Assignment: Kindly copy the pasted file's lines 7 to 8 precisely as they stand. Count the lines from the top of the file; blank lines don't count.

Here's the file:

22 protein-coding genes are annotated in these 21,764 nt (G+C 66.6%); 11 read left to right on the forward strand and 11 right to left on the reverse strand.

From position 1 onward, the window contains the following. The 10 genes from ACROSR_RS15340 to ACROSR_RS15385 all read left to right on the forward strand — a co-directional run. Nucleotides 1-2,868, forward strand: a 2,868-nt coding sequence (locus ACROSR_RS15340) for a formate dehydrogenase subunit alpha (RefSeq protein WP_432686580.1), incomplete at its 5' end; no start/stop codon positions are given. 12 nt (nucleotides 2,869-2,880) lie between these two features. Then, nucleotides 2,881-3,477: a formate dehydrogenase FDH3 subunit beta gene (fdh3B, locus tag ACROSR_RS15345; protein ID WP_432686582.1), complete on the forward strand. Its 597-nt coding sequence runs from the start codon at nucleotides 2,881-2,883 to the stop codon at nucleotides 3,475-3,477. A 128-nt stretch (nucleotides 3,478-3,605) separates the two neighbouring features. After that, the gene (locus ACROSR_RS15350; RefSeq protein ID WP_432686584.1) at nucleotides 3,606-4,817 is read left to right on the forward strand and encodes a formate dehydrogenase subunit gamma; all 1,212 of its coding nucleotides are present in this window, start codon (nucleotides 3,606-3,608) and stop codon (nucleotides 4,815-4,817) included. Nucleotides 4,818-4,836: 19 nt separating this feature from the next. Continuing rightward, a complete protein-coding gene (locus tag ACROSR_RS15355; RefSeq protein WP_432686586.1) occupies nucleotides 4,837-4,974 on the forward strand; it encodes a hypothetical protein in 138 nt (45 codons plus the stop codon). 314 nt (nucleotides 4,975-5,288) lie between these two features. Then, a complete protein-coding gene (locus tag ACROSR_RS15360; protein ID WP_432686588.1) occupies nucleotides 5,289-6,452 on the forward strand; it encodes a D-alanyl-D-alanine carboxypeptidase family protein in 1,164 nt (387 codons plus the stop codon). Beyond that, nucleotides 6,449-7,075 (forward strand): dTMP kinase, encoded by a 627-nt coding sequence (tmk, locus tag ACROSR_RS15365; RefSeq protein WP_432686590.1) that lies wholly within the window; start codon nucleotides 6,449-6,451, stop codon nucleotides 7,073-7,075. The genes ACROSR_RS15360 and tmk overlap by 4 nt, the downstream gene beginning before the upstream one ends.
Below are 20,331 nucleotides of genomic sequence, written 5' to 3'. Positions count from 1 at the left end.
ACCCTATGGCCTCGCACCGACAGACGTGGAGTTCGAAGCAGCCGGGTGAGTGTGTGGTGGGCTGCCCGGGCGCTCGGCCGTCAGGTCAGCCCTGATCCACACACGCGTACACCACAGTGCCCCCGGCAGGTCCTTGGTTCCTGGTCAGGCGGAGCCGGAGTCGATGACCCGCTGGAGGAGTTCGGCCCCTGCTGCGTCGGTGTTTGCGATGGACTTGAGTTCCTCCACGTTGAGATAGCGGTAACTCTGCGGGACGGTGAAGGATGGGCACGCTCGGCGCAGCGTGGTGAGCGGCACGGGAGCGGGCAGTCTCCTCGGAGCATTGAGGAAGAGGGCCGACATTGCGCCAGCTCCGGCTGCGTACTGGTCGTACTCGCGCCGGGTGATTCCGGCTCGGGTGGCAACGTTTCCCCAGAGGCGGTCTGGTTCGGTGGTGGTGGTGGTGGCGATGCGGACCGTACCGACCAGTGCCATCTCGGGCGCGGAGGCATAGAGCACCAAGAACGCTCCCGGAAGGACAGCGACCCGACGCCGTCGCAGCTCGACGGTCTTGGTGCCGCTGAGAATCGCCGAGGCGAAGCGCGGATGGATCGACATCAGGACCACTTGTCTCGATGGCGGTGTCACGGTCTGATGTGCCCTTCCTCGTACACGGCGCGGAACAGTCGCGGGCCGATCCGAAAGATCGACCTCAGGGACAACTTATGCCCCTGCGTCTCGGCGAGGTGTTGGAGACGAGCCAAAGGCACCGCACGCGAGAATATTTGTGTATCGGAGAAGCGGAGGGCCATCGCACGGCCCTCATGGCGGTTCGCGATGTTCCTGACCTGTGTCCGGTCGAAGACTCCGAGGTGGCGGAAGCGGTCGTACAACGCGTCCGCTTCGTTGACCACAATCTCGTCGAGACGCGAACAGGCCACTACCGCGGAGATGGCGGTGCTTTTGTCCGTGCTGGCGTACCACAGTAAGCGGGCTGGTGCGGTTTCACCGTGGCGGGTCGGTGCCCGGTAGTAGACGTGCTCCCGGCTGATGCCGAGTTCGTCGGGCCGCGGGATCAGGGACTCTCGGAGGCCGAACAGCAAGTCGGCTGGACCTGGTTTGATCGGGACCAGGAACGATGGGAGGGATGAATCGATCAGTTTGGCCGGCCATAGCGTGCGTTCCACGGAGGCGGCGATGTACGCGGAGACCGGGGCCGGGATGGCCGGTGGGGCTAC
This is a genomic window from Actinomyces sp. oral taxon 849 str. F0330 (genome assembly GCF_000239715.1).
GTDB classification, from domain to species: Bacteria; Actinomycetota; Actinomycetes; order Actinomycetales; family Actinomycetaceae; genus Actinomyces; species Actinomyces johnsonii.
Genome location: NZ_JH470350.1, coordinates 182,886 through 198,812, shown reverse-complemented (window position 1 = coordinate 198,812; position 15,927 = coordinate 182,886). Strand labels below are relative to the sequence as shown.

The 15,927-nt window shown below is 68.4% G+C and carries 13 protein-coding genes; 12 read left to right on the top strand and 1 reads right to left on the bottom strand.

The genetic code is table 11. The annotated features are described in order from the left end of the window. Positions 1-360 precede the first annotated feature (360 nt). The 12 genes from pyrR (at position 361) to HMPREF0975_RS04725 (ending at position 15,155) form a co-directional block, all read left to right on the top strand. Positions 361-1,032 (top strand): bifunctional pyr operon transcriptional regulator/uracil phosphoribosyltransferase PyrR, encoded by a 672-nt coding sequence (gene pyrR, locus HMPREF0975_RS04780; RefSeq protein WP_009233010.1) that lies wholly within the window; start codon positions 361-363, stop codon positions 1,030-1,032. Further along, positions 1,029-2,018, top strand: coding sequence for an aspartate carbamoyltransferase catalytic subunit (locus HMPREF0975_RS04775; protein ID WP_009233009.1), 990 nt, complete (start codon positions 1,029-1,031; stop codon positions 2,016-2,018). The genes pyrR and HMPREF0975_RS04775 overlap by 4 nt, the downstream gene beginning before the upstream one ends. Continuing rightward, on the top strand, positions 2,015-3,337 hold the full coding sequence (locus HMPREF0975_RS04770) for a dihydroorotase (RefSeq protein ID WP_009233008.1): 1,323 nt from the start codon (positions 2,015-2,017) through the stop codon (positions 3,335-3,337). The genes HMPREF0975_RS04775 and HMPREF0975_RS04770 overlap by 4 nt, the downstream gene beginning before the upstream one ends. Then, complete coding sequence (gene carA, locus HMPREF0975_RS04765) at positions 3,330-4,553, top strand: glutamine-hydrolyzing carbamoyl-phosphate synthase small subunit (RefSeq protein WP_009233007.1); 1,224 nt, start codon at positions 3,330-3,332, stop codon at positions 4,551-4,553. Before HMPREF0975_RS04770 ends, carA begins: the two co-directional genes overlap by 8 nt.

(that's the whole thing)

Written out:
Genome location: NZ_JH470350.1, coordinates 182,886 through 198,812, shown reverse-complemented (window position 1 = coordinate 198,812; position 15,927 = coordinate 182,886). Strand labels below are relative to the sequence as shown.

The 15,927-nt window shown below is 68.4% G+C and carries 13 protein-coding genes; 12 read left to right on the top strand and 1 reads right to left on the bottom strand.